Why Do A Daily Challenge

March 7, 2012

Doing A Challenge

In hindsight, I’ve done challenges prior to last year’s daily blogging and photography.  I did a daily challenge when I was seriously into my needlepoint.  I improved my skill, learned new techniques, and made new friends just like with my blogging.

I also did a daily challenge putting together a family history book, coordinating and organizing 100 years of family photos and stories.  I had numerous false starts doing it.  It wasn’t totally finished before giving it as a Christmas gift to my sister, but I was satisfied that I’d done a good job in the 90 days that I worked on it.  I was proud of the end result, imperfect as it was.

So why do a daily challenge? Life is so busy as it is, let alone taking on a daily commitment to something especially when it’s for our personal life.

One of the ironies of a daily challenge is that the more you do something, the more creative you become. You don’t run out of ideas, in fact ideas often flow faster and easier. Daily practice makes accomplishment easier, not harder.

I’d first noticed this years ago when my husband was in art school. He was in school for 8 hours every day and had hours of homework each night. The school was clear that he would be creative on demand and if he couldn’t, he would wash out. There was no la-di-da waiting on the muse to show up. There was also a minimum of alcohol and drugs at the school, as fuzzy brains tended to flunk out under the pressure and workload.

Before I started keeping my journals, I wrote daily letters to my sister. Surprisingly, it was easier writing short letters each day than doing it weekly or monthly. I had more to say daily than I expected.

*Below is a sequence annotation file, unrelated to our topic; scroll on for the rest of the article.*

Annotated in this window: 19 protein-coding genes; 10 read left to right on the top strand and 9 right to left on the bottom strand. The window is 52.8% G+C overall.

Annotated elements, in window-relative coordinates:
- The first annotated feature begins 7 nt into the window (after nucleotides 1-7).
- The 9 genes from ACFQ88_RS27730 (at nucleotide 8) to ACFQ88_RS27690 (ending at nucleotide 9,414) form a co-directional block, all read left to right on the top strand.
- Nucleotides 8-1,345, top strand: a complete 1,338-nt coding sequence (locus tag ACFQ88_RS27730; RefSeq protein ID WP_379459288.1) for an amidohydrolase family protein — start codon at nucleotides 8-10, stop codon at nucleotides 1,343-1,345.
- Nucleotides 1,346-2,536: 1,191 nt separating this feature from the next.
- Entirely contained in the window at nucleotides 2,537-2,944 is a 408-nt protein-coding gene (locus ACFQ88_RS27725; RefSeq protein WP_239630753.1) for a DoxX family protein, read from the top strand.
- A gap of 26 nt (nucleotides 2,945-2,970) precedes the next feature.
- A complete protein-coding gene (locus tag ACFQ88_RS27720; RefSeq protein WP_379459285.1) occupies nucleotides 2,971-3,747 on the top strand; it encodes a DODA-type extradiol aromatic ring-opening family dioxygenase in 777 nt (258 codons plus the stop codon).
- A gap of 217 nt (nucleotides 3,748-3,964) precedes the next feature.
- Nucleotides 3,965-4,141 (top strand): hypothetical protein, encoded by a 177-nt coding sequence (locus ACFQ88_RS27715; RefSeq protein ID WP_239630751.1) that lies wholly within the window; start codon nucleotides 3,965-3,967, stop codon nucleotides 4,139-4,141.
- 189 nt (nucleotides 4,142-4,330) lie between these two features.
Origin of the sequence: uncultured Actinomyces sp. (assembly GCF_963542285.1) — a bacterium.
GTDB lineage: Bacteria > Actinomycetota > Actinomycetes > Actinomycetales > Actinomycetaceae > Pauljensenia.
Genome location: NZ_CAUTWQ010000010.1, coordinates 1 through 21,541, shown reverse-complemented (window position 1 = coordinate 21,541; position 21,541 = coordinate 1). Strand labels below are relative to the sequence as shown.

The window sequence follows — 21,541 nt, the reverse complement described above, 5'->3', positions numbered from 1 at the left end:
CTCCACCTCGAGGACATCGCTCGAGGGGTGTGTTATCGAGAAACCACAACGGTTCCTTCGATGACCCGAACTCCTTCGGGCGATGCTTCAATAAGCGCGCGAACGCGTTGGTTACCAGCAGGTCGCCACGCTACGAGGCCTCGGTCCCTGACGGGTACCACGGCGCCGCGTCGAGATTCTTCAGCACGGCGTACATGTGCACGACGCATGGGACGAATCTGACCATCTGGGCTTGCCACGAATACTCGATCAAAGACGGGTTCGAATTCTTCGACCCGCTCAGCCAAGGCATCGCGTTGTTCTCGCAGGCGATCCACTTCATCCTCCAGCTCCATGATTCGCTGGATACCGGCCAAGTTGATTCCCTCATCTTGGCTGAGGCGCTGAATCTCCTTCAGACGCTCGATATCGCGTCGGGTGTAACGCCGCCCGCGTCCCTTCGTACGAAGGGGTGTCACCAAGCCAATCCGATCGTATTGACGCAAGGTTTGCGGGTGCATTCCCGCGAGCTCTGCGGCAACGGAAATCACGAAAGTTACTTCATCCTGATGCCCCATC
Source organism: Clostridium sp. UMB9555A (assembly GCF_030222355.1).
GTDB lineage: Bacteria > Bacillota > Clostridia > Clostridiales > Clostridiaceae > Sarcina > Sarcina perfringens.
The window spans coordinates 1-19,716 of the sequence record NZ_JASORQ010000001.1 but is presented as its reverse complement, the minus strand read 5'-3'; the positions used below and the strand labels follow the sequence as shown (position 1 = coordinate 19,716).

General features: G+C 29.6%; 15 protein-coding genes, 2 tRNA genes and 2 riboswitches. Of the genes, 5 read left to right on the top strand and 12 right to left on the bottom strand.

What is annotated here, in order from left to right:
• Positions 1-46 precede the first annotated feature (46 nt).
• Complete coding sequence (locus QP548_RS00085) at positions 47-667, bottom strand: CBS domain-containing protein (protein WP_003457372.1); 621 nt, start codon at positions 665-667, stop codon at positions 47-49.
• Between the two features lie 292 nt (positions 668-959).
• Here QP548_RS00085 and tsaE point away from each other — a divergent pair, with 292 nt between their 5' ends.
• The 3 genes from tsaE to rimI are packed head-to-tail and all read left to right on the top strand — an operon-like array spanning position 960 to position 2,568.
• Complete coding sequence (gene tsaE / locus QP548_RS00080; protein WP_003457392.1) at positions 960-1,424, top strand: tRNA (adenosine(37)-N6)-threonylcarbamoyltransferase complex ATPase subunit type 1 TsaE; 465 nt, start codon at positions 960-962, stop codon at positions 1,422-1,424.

A challenge will at some point be hard. There’s the time commitment, the frustration of the learning curve, and the many failures that lurk everywhere when doing something frequently.

Whether you’re contemplating a challenge or are doing one already, it’s useful to write down your intentions and refer to them when you wonder just what you’re doing with a challenge. Some ideas are:

  • For enjoyment and relaxation
  •  As a creative outlet
  •  Improvement of skill and technique
  •  Development of a body of work
  •  Acquiring a new hobby
  •  Trying something different
  •  Exploring a potential future change in life

Whatever your initial intentions, it is likely they will change as you settle into the challenge. Trying a new recipe each week for the school year is a great way to introduce variety into your family meals. But what if you decide you want to try cuisines from around the world, go to cooking school for better kitchen skills, or buy some additional tools? The challenge has now morphed into a more complex and satisfying goal and your written intentions should reflect that.

I did my needlepoint challenge as I explored whether I’d want to own my own needlepoint shop. I tried new techniques, signed up for a master teaching program, attended a conference, and networked with women who were in the needlepoint business. After a year of trying it, I realized:

  • The level of perfection required was beyond what I wanted to do.
  • To stand out, I’d have to do some incredibly complex projects that required hours bent over my frame, using magnifying goggles to see. I wasn’t interested in that either.